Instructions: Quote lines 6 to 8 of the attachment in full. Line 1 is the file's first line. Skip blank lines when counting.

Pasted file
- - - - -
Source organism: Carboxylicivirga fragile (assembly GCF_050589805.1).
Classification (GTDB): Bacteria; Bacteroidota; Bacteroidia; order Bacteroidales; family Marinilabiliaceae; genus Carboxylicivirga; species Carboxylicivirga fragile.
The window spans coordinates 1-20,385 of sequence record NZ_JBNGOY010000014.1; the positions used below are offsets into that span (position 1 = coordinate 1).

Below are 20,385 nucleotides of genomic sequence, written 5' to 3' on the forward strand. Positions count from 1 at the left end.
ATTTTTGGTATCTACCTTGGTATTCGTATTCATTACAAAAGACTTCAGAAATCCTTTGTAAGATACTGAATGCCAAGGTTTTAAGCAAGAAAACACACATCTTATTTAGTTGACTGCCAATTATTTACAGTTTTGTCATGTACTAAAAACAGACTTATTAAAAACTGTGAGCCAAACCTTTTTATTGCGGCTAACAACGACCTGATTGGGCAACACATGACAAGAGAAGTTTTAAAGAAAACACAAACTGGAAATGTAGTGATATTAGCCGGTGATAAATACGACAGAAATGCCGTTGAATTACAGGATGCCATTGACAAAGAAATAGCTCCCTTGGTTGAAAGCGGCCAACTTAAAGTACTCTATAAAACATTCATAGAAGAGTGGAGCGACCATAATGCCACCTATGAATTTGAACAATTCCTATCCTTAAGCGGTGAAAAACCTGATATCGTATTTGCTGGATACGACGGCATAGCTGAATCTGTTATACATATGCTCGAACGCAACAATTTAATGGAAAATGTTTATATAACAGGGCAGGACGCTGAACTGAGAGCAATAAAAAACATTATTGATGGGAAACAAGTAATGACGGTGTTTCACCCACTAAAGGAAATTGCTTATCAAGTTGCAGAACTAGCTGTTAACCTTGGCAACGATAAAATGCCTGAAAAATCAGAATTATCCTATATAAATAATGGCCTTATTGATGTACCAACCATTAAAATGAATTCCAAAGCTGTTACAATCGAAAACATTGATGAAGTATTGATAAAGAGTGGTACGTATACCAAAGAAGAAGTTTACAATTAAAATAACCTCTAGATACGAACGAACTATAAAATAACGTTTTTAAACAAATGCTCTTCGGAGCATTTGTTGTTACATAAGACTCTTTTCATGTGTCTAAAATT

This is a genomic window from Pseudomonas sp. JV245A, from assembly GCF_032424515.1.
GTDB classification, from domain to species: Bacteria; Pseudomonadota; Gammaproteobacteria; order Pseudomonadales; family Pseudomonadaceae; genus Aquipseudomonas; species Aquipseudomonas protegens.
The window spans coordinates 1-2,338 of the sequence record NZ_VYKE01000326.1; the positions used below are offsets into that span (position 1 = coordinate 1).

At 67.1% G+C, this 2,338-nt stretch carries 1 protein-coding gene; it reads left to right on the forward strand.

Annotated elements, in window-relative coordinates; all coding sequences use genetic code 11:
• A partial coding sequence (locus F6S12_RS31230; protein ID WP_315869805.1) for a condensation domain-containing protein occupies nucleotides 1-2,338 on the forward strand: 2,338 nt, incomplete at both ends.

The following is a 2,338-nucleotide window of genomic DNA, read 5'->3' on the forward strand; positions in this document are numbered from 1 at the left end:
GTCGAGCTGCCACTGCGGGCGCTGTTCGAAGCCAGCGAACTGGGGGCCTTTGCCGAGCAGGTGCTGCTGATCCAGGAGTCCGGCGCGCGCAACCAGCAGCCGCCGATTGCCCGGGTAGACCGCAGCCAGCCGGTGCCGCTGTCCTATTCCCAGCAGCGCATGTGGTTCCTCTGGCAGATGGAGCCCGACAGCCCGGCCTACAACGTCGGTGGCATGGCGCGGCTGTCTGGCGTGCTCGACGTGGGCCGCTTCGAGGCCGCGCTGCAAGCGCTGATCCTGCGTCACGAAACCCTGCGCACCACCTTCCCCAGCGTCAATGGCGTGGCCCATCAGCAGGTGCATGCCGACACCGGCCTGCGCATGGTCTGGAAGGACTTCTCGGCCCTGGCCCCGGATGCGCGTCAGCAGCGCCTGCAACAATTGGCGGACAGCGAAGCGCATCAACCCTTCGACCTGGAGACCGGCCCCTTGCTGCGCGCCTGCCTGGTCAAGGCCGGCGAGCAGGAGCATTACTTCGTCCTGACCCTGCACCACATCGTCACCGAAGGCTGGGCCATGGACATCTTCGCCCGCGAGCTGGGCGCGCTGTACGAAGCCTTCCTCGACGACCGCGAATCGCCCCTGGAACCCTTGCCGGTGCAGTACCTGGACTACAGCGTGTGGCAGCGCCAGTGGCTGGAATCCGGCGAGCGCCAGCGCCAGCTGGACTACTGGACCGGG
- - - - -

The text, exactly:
This is a genomic window from Pseudomonas sp. JV245A, from assembly GCF_032424515.1.
GTDB classification, from domain to species: Bacteria; Pseudomonadota; Gammaproteobacteria; order Pseudomonadales; family Pseudomonadaceae; genus Aquipseudomonas; species Aquipseudomonas protegens.
The window spans coordinates 1-2,338 of the sequence record NZ_VYKE01000326.1; the positions used below are offsets into that span (position 1 = coordinate 1).